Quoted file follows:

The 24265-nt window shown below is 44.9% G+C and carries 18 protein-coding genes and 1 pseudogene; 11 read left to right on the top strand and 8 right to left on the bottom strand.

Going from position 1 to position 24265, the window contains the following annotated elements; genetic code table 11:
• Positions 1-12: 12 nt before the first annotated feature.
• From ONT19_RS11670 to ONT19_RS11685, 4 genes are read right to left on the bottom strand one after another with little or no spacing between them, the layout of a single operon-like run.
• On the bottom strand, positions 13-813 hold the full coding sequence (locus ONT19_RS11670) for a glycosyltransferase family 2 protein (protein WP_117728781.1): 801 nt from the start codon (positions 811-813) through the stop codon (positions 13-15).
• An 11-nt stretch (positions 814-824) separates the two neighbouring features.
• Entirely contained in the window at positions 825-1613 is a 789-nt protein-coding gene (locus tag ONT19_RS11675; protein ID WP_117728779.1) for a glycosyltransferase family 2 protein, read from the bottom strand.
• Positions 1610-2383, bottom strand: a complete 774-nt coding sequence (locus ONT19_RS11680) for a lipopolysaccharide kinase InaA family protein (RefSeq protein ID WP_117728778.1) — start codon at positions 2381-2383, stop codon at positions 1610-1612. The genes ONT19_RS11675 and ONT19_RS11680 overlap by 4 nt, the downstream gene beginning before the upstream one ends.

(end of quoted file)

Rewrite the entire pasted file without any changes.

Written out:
The 24265-nt window shown below is 44.9% G+C and carries 18 protein-coding genes and 1 pseudogene; 11 read left to right on the top strand and 8 right to left on the bottom strand.

Going from position 1 to position 24265, the window contains the following annotated elements; genetic code table 11:
• Positions 1-12: 12 nt before the first annotated feature.
• From ONT19_RS11670 to ONT19_RS11685, 4 genes are read right to left on the bottom strand one after another with little or no spacing between them, the layout of a single operon-like run.
• On the bottom strand, positions 13-813 hold the full coding sequence (locus ONT19_RS11670) for a glycosyltransferase family 2 protein (protein WP_117728781.1): 801 nt from the start codon (positions 811-813) through the stop codon (positions 13-15).
• An 11-nt stretch (positions 814-824) separates the two neighbouring features.
• Entirely contained in the window at positions 825-1613 is a 789-nt protein-coding gene (locus tag ONT19_RS11675; protein ID WP_117728779.1) for a glycosyltransferase family 2 protein, read from the bottom strand.
• Positions 1610-2383, bottom strand: a complete 774-nt coding sequence (locus ONT19_RS11680) for a lipopolysaccharide kinase InaA family protein (RefSeq protein ID WP_117728778.1) — start codon at positions 2381-2383, stop codon at positions 1610-1612. The genes ONT19_RS11675 and ONT19_RS11680 overlap by 4 nt, the downstream gene beginning before the upstream one ends.